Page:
By Dick Hall-Sizemore
Well, investigative journalism is still alive. The Richmond Times-Dispatch has teamed up with the national journalist investigative organization, ProPublica, to report on the political influence of Dominion Energy in Virginia.
The first result of this effort is a major, long article in today’s edition of the RTD. By long, I mean a big front-page display and three full pages on the inside, plus another full page on utility influence in other states. For those BR readers who are stopped by the newspaper’s paywall, I would recommend that you try to read it.
The main gist of the article is painfully familiar to long-time Bacon’s Rebellion readers. However, the article does contain some fascinating details about the negotiations over the Clean Economy Act during the 2020 session. The RTD and ProPublica staff used the Freedom of Information Act to get emails and phone records from the administration. They interviewed the sponsors of the legislation, Dominion representatives, and the negotiators from the environmental groups. They contacted independent utility regulation experts.
Here are some takeaways:
The original bill (Clean Economy Act) passed by the House required utilities to meet tougher energy efficiency standards and accept more solar and other renewable energy generated by producers other than Dominion. It did not include language mandating that Dominion own the offshore wind component of the package. Once it got to the Senate, Majority Leader Dick Saslaw (no surprise) “told environmental groups that to get any climate bill through the Senate, they’d need agreement from Dominion.”
Representatives of Dominion and environmentalists engaged in marathon negotiating sessions over five weeks. No legislators were involved.
The talks dragged on. Dominion would agree to some proposals, only later to back away from its former position. The representative from the National Resources Defense Council got so disgusted she quit the talks.
The sponsors of the House and Senate bills, Del. Rip Sullivan of Fairfax and Sen. Jennifer McClellan of Richmond, said they largely left the details to Dominion and the environmental groups. “Other than just generally focusing on ‘What can we do to expand wind,’ I was not involved in the weeds of the language negotiations,” said McClellan.
That left the environmental negotiators at the mercy of Bill Murray, an amiable, smart negotiator who has been around the legislative process for 29 years and is well-liked and respected by legislators. He also has access to a deep bench and deep pockets.
On the day before the bill was to come to a final vote in the legislature, Angela Navarro, the deputy secretary of commerce, who was acting as the administration’s mediator in the talks, directed that a small “tweak” be made in the legislation. That “tweak” resulted in a $2.5 billion increase in the acceptable cost of Dominion’s proposed wind farm — an increase that ratepayers would be on the hook for. Navarro says that the language change was negotiated with the group. “I think we discussed it amongst all the stakeholders,” she said. Representatives of the environmental groups deny knowing anything about it. Phone and email records show that Navarro was in contact with Dominion both directly before and after the change was made. Sen. McClellan says that she was unaware of the change until RTD and ProPublica asked her about it months after the bill passed. Del. Sullivan said he was aware of the change but not the “resulting dollar amount.”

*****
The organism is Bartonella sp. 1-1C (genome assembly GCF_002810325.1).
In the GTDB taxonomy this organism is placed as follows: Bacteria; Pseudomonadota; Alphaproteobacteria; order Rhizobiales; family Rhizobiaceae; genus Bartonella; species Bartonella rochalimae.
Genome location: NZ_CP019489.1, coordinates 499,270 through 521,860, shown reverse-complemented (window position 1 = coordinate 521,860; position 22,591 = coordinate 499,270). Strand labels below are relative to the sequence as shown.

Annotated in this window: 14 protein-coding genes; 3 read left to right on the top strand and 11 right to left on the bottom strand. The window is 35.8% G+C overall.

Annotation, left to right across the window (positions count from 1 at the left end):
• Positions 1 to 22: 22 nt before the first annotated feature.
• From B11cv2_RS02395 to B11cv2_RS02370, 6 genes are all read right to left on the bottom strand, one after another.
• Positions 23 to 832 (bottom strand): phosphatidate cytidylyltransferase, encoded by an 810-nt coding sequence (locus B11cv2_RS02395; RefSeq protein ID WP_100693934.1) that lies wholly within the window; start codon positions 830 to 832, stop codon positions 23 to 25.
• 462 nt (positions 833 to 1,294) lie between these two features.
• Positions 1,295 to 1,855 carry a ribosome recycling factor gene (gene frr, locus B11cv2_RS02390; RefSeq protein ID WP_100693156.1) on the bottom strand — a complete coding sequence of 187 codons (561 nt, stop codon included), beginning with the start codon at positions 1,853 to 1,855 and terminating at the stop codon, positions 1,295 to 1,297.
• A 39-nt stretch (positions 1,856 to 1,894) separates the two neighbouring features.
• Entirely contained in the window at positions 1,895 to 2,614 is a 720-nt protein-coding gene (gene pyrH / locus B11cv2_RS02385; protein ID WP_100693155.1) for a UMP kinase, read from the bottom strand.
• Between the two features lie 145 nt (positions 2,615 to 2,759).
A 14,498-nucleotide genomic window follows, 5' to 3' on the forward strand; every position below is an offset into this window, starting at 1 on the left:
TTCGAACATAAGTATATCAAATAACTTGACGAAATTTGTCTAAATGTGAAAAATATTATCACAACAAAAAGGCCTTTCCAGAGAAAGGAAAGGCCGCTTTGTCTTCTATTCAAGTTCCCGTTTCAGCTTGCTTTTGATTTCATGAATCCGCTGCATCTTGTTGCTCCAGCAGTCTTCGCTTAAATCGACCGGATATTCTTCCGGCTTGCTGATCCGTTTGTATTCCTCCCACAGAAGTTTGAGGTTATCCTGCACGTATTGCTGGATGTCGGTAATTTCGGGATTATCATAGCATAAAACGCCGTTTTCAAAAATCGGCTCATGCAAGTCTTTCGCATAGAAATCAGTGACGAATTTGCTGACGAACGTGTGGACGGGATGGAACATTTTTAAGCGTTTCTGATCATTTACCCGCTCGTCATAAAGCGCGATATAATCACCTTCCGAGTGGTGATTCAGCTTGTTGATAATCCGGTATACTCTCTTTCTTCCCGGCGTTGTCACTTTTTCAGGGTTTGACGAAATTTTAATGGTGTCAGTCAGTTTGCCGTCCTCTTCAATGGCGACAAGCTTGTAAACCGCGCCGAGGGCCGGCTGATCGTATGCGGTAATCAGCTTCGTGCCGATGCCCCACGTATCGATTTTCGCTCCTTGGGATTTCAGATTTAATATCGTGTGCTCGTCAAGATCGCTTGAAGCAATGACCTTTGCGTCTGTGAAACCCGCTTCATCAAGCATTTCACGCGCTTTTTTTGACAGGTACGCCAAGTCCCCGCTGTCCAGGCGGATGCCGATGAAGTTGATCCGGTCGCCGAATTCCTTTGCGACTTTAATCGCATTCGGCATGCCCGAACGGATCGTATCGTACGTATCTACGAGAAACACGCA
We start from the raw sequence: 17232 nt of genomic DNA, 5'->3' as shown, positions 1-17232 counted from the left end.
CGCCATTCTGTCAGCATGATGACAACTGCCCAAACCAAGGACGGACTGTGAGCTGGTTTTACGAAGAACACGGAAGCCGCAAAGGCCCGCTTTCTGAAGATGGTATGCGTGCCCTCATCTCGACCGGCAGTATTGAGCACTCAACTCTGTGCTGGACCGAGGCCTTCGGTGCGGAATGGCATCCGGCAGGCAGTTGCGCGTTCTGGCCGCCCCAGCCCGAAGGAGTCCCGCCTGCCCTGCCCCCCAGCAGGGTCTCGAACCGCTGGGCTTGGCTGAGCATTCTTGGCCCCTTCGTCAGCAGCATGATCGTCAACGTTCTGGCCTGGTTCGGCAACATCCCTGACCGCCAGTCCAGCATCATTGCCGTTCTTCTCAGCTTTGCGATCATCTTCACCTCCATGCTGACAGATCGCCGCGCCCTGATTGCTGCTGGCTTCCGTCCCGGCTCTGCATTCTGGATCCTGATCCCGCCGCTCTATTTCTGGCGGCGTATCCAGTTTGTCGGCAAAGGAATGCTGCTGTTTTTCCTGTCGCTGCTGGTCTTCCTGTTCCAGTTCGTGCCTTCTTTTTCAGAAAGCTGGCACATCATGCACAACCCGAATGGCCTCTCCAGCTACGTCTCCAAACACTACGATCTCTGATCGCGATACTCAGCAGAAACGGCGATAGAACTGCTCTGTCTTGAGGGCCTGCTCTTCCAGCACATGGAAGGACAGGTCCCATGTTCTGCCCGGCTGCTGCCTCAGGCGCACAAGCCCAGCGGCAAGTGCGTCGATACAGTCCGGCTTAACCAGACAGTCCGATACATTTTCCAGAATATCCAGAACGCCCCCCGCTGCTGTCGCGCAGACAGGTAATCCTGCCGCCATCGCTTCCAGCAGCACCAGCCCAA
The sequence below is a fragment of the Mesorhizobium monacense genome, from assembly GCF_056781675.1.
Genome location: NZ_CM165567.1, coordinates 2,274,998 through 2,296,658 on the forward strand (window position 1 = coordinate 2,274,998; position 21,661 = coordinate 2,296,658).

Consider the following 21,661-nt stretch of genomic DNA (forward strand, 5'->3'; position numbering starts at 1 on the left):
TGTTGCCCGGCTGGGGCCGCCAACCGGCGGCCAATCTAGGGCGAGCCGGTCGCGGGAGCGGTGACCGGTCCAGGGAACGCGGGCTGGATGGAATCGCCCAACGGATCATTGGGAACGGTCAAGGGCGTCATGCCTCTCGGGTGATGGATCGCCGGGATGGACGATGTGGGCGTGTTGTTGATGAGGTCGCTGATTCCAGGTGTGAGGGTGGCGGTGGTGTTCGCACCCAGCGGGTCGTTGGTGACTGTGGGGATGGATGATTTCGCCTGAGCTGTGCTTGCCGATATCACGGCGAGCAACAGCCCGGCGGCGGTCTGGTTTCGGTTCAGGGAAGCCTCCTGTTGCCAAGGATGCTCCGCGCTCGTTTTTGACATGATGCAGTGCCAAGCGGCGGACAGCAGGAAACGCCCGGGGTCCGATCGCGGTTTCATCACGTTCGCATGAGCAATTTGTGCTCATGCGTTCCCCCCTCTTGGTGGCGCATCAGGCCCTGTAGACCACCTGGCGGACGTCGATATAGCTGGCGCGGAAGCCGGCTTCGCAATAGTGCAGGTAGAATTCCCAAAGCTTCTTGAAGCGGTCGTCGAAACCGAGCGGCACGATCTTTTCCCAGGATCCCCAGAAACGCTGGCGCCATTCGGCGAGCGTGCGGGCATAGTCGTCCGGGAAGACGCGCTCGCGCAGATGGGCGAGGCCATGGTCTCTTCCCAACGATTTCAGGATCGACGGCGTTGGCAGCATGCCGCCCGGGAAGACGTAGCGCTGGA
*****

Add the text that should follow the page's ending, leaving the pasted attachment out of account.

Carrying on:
Regarding the wind project, the bill contains key language requiring the SCC to find costs “reasonably and prudently incurred.” This language must have appeared from thin air because no one involved seems to know its origin. Sen. McClellan said she was not “involved in the weeds of the language.” Del. Sullivan said it came from “the ongoing collaborative process between lots of stakeholders.” The environmental negotiators said they didn’t write it or help write it. Bill Murray of Dominion said he did not know who wrote it, but he did concede that the company’s legal representatives were “involved in discussions about it.”
Del. Lee Carter, a Democrat from Manassas, summed up perfectly what happened to the Democrats’ Clean Economy Act: “In previous years, [Dominion has] gotten [its] ratepayer money through fossil fuel projects because that is what they could get through a Republican-held General Assembly. Now they have adapted and they’re doing their price gouging on renewable energy projects. They are, in my opinion, taking advantage of this new majority’s desire to do something for the environment and they are using that as a way to gouge the citizens of this commonwealth.” Shades of Steve Haner.There are currently no comments highlighted.